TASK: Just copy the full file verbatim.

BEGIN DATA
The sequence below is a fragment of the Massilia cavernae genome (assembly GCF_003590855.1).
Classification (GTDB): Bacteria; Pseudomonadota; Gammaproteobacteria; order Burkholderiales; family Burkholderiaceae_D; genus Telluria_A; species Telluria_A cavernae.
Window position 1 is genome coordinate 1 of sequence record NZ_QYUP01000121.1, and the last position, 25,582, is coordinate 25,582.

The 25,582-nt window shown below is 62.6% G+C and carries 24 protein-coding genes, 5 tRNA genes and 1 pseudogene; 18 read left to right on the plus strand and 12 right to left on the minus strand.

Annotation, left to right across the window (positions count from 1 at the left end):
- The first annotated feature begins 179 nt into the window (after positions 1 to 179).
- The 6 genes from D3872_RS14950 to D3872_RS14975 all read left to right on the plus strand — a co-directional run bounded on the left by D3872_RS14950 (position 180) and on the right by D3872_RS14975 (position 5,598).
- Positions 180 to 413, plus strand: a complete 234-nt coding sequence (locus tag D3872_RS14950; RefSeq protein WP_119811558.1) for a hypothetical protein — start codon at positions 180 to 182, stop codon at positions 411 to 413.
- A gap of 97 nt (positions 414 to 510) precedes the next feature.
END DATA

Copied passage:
The sequence below is a fragment of the Massilia cavernae genome (assembly GCF_003590855.1).
Classification (GTDB): Bacteria; Pseudomonadota; Gammaproteobacteria; order Burkholderiales; family Burkholderiaceae_D; genus Telluria_A; species Telluria_A cavernae.
Window position 1 is genome coordinate 1 of sequence record NZ_QYUP01000121.1, and the last position, 25,582, is coordinate 25,582.

The 25,582-nt window shown below is 62.6% G+C and carries 24 protein-coding genes, 5 tRNA genes and 1 pseudogene; 18 read left to right on the plus strand and 12 right to left on the minus strand.

Annotation, left to right across the window (positions count from 1 at the left end):
- The first annotated feature begins 179 nt into the window (after positions 1 to 179).
- The 6 genes from D3872_RS14950 to D3872_RS14975 all read left to right on the plus strand — a co-directional run bounded on the left by D3872_RS14950 (position 180) and on the right by D3872_RS14975 (position 5,598).
- Positions 180 to 413, plus strand: a complete 234-nt coding sequence (locus tag D3872_RS14950; RefSeq protein WP_119811558.1) for a hypothetical protein — start codon at positions 180 to 182, stop codon at positions 411 to 413.
- A gap of 97 nt (positions 414 to 510) precedes the next feature.